Lowen Grover is a comic book artist, but he hasn’t drawn much after his friend was murdered during a shooting at convenience store. His parents, wondering if leaving the city would allow him to heal, applies to buy a foreclosed home for $1 in the tiny town of Millville. However, they soon wonder if the price is too good to be true.
The Dollar Kids has a soft, quiet opening as Lowen’s family applies for the house and then moves. However, the action soon ramps up as they settle into their new lives and meet their new neighbors. And what a cast of characters they are. The town librarian digs holes to bury her regrets. The school athletic coach is constantly recruiting Lowen just so his teams have enough players to officially play. The owner of the local breakfast restaurant radically alters her business to sabotage Lowen’s mother’s takeout place.
Maybe it’s because I’m a recent city transplant back to a rural area, but their reactions to Lowen and his family resonated with me. Their innate distance to new inhabitants seemed natural and even the restaurant sabotage was both frustrating and a realistic response.
At it’s core, this book is about struggle. Lowen struggles with his role in Abe’s death. The family struggles finding their place in their new community. The community itself struggles to thrive. Author Jennifer Richard Jacobson doesn’t shy away from the struggles that stem from finances, marriage, regrets, friends, and death. Yet, she skillfully keeps her characters moving into trajectories that allow them to manage these problems.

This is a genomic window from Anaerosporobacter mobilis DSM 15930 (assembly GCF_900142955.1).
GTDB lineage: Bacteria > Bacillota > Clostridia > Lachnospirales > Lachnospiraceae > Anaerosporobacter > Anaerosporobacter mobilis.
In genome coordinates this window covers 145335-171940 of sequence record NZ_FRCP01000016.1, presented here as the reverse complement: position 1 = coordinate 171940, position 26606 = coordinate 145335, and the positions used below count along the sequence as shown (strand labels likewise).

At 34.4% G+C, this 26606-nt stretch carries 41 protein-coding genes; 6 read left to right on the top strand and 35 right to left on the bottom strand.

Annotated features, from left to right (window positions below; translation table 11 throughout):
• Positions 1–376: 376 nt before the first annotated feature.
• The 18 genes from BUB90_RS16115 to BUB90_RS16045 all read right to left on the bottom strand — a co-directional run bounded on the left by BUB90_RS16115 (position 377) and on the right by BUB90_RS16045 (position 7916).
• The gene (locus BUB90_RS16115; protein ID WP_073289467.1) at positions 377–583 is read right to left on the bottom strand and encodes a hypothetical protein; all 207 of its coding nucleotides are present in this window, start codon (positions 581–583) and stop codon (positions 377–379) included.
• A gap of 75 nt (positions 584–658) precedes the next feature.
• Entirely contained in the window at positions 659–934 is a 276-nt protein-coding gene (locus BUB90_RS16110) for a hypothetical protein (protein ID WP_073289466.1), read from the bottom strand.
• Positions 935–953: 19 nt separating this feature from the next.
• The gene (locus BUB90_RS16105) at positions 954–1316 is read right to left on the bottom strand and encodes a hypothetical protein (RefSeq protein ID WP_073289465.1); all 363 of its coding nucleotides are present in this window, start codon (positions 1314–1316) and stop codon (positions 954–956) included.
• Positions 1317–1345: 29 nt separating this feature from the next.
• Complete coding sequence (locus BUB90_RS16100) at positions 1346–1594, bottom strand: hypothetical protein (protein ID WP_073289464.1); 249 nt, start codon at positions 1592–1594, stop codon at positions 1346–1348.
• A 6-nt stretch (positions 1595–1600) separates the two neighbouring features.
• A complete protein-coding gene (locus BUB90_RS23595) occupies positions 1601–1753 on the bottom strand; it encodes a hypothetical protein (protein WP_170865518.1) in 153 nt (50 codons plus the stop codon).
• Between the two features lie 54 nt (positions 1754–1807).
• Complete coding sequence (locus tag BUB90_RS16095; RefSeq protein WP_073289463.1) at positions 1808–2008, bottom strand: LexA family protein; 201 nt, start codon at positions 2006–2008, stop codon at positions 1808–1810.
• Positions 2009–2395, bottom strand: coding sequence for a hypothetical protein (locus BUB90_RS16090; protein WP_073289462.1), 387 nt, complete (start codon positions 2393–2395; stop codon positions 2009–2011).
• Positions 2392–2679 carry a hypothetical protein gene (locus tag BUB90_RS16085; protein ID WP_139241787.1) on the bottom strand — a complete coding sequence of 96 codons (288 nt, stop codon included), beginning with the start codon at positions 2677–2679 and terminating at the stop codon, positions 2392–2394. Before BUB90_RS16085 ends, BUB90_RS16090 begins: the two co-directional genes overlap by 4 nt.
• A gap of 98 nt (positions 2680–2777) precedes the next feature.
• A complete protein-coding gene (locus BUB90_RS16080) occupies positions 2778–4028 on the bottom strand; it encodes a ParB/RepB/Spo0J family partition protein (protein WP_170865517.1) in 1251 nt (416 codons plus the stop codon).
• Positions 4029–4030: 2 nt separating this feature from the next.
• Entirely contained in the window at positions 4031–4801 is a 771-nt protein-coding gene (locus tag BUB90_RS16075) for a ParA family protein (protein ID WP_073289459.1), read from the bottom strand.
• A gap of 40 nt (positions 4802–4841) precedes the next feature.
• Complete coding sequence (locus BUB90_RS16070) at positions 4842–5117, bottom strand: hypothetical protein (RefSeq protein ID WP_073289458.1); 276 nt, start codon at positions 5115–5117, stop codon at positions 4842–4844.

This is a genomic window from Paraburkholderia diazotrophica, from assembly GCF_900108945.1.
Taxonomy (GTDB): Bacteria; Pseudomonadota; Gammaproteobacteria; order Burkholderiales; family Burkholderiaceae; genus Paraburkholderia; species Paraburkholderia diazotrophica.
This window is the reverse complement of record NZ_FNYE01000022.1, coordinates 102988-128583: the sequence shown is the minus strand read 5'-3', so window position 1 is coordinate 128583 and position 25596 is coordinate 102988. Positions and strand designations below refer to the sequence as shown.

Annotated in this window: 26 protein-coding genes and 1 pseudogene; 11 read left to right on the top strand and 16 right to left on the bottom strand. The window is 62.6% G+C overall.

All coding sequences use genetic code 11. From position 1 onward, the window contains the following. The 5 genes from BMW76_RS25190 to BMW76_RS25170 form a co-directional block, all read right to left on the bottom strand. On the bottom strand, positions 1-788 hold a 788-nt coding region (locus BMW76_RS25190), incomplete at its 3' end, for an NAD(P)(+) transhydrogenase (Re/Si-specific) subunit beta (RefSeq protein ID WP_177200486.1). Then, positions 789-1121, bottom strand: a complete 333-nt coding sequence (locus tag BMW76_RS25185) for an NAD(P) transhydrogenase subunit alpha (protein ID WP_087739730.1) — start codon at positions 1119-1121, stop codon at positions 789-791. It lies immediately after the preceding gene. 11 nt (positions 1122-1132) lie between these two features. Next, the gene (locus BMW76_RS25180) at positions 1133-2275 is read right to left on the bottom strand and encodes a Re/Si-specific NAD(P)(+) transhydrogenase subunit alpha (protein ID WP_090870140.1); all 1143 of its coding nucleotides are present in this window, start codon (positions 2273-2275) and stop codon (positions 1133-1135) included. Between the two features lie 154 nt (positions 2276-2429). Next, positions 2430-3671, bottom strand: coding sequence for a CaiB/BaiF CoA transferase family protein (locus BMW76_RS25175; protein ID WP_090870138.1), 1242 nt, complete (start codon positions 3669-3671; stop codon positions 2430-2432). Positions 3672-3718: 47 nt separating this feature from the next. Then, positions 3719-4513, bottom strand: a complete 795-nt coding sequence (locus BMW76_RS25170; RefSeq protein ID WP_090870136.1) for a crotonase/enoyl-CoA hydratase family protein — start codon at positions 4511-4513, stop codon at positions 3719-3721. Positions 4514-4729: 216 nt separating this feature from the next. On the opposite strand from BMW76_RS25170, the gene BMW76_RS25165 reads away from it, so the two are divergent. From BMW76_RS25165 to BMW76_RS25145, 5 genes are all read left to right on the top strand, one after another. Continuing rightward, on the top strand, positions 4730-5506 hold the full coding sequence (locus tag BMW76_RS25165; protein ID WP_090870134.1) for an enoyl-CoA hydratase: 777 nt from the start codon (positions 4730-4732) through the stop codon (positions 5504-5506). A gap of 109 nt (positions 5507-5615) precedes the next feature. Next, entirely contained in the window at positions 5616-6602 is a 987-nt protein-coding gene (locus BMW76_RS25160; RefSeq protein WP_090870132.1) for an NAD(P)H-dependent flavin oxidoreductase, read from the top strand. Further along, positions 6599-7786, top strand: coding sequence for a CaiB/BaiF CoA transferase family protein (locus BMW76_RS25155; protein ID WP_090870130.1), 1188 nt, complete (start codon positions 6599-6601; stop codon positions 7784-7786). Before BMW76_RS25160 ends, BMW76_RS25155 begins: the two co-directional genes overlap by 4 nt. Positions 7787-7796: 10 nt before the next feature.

This is a quiet read, which I think fills a necessary niche in middle grade literature, and the result is something very special.
Title: The Dollar Kids
Author: Jennifer Richard Jacobson
Illustrator: Ryan Andrews
Publisher: Candlewick Press
Publication Date: August 07, 2018
Classification: Middle Grade
Note: I received a free ARC of this book through NetGalley.